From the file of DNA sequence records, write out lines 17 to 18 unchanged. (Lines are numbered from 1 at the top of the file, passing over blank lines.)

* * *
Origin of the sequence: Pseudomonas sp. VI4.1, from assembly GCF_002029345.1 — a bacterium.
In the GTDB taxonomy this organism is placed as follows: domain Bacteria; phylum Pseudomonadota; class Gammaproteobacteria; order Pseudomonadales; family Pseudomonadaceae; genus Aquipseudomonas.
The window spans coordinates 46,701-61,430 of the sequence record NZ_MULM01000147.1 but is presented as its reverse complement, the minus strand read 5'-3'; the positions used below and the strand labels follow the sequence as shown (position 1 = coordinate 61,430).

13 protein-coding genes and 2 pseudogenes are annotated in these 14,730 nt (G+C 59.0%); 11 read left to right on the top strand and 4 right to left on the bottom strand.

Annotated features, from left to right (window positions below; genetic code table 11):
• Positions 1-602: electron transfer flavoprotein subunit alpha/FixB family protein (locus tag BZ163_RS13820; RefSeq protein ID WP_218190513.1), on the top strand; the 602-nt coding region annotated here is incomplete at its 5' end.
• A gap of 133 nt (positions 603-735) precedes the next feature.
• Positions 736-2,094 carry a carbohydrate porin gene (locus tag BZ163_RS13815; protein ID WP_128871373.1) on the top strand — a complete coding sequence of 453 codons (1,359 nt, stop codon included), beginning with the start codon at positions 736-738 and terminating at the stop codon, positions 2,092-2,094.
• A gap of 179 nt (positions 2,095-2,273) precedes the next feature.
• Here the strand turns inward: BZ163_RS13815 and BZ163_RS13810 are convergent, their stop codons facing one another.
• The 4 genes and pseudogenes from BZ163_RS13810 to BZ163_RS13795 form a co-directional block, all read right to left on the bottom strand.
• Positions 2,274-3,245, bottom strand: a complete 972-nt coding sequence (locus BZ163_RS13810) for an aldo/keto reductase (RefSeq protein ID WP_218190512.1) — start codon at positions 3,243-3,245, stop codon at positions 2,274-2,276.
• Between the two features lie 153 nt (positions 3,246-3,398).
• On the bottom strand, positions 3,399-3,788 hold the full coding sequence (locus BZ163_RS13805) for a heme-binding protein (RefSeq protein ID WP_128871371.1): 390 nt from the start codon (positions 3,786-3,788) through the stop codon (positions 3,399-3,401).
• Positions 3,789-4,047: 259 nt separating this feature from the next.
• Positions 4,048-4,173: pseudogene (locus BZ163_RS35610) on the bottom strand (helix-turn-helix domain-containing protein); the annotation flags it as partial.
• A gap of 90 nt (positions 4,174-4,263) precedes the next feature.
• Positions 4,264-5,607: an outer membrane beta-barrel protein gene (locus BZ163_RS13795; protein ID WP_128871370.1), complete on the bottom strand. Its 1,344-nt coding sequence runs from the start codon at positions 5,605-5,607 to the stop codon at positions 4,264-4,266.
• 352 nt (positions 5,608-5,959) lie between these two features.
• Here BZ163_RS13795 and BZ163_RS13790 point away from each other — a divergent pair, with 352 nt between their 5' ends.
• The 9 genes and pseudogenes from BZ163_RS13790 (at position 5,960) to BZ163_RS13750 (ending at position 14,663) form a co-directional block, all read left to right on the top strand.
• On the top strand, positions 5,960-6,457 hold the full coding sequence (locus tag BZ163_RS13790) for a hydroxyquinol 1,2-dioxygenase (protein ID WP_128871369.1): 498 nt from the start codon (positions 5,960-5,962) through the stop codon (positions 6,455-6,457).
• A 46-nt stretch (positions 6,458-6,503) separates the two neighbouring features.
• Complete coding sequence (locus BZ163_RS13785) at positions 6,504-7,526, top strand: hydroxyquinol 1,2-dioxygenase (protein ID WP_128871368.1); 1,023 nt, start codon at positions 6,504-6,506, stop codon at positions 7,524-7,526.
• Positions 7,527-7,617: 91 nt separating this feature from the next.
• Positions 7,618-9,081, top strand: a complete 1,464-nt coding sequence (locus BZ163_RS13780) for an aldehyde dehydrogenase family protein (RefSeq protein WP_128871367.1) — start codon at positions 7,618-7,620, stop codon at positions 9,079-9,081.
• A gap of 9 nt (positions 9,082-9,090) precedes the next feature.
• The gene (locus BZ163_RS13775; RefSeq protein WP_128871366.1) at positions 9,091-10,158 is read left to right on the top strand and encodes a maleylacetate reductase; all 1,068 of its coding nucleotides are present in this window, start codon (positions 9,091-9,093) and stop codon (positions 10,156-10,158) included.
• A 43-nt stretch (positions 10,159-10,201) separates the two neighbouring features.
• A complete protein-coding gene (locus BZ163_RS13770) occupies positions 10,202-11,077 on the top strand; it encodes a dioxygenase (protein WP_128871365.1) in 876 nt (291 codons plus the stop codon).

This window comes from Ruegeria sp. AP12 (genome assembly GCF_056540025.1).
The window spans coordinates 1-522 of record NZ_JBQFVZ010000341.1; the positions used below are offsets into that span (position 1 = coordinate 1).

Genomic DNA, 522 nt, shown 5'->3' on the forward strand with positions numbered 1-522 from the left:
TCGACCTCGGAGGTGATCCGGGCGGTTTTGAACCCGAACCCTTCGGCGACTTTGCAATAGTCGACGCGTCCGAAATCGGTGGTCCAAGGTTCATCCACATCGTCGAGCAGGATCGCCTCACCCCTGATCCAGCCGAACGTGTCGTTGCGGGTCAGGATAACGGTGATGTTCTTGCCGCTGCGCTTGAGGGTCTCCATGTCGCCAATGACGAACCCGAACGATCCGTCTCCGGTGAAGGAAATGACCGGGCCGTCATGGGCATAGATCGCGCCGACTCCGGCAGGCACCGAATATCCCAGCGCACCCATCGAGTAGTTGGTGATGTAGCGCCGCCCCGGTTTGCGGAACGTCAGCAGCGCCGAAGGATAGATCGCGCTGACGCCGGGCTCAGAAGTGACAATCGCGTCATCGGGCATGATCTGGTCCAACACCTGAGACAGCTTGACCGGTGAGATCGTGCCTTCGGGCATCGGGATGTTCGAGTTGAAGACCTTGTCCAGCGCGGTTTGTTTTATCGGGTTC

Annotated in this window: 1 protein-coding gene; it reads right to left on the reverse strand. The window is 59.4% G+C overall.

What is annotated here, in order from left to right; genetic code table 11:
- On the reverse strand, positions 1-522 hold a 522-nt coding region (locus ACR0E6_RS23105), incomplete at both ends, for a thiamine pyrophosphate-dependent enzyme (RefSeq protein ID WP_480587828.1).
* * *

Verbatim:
• A gap of 90 nt (positions 4,174-4,263) precedes the next feature.
• Positions 4,264-5,607: an outer membrane beta-barrel protein gene (locus BZ163_RS13795; protein ID WP_128871370.1), complete on the bottom strand. Its 1,344-nt coding sequence runs from the start codon at positions 5,605-5,607 to the stop codon at positions 4,264-4,266.